Alternative treatment options, such as the superior capsular reconstruction, have limited long-term outcome reporting.
      In 36 patients with irreparable MRCT, Lee et al. showed achievement of satisfactory results with arthroscopic tuberoplasty with concomitant acromioplasty, as well as treatment of the biceps tendon when indicated, with good preservation of the preoperative and postoperative acromiohumeral interval and continuity in the inferior scapulohumeral line. Diminished pain and improvement of active forward elevation were noted on follow-up for at least 3 years after intervention.
      • Lee B.G.
      • Cho N.S.
      • Rhee Y.G.
      Results of arthroscopic decompression and tuberoplasty for irreparable massive rotator cuff tears.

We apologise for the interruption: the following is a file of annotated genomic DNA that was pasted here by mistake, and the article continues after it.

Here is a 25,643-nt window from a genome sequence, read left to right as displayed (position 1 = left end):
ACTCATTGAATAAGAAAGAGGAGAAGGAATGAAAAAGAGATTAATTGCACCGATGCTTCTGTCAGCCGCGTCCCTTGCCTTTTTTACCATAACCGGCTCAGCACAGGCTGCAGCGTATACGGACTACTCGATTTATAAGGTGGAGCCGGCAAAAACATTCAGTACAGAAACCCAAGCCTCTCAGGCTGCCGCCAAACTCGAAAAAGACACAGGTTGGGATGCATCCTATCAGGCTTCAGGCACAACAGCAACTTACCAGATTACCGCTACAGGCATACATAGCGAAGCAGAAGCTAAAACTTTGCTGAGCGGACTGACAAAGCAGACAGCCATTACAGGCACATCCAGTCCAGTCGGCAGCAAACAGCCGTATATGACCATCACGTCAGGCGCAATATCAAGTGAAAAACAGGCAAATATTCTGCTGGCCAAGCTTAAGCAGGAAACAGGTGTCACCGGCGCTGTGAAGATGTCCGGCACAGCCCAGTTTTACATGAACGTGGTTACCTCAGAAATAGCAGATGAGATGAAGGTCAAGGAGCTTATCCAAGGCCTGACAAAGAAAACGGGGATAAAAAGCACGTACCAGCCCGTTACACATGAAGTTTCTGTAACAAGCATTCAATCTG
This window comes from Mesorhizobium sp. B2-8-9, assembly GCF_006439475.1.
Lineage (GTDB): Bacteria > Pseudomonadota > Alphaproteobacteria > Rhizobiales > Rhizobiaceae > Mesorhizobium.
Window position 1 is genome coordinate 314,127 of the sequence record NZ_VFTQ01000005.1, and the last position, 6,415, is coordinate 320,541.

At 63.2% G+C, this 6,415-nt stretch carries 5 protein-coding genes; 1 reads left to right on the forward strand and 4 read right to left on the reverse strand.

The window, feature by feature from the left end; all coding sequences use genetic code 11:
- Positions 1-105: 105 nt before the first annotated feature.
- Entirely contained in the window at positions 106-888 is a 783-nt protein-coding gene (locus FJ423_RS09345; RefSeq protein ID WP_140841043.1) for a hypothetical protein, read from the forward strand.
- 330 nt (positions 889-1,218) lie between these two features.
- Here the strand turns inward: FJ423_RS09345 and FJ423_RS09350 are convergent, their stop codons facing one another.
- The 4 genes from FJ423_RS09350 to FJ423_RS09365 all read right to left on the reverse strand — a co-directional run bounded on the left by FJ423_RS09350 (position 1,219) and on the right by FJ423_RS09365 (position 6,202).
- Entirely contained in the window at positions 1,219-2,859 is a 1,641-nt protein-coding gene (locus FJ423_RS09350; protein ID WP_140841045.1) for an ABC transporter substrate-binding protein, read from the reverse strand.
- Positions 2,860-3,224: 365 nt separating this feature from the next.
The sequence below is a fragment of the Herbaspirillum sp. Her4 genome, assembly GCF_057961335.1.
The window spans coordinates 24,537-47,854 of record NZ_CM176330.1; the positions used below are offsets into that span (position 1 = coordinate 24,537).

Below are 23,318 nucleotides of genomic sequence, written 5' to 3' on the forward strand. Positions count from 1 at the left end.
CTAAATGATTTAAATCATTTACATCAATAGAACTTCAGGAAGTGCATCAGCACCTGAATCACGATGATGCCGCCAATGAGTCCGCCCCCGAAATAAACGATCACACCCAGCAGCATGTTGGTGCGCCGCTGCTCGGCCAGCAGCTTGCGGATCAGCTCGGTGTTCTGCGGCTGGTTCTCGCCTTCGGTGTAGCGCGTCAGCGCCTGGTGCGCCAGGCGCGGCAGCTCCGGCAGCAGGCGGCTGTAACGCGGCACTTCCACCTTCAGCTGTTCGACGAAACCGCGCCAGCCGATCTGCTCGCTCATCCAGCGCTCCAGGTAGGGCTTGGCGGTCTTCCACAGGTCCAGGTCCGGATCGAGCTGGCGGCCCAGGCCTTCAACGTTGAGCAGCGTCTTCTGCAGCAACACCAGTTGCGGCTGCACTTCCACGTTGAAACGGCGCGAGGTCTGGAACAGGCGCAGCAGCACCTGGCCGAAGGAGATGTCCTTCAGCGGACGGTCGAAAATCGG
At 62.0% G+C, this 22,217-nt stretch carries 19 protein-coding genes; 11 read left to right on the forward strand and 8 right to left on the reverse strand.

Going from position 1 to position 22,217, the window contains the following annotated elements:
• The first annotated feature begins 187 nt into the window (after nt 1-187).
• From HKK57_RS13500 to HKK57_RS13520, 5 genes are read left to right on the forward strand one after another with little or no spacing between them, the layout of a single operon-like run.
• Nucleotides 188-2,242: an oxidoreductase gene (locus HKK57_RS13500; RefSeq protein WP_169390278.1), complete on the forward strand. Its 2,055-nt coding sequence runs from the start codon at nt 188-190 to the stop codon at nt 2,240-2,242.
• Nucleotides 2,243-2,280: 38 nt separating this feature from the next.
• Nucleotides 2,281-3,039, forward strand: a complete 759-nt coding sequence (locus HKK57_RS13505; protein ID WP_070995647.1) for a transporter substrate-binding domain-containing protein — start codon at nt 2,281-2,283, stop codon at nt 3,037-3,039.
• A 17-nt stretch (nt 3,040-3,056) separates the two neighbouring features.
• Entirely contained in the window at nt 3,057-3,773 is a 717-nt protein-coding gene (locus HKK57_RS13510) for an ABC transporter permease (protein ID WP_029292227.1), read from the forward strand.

When biologic reconstructive options fail, reverse total shoulder arthroplasty may be considered, especially in the case of pseudoparalysis, with or without antero-superior escape.
      • Mulieri P.
      • Dunning P.
      • Klein S.
      • Pupello D.
      • Frankle M.
      Reverse shoulder arthroplasty for the treatment of irreparable rotator cuff tear without glenohumeral arthritis.
      Arthroscopic partial RCR is a viable option for the treatment of MRCT. Kim et al. studied 27 patients with irreparable MRCT who underwent partial RCR and demonstrated an improvement of Constant score from 43.6 preoperatively to 74.1 postoperatively, although the strength of the affected side was not restored to the same level as the contralateral side.
      • Kim S.J.
      • Lee I.S.
      • Kim S.H.
      • Lee W.Y.
      • Chun Y.M.
      Arthroscopic partial repair of irreparable large to massive rotator cuff tears.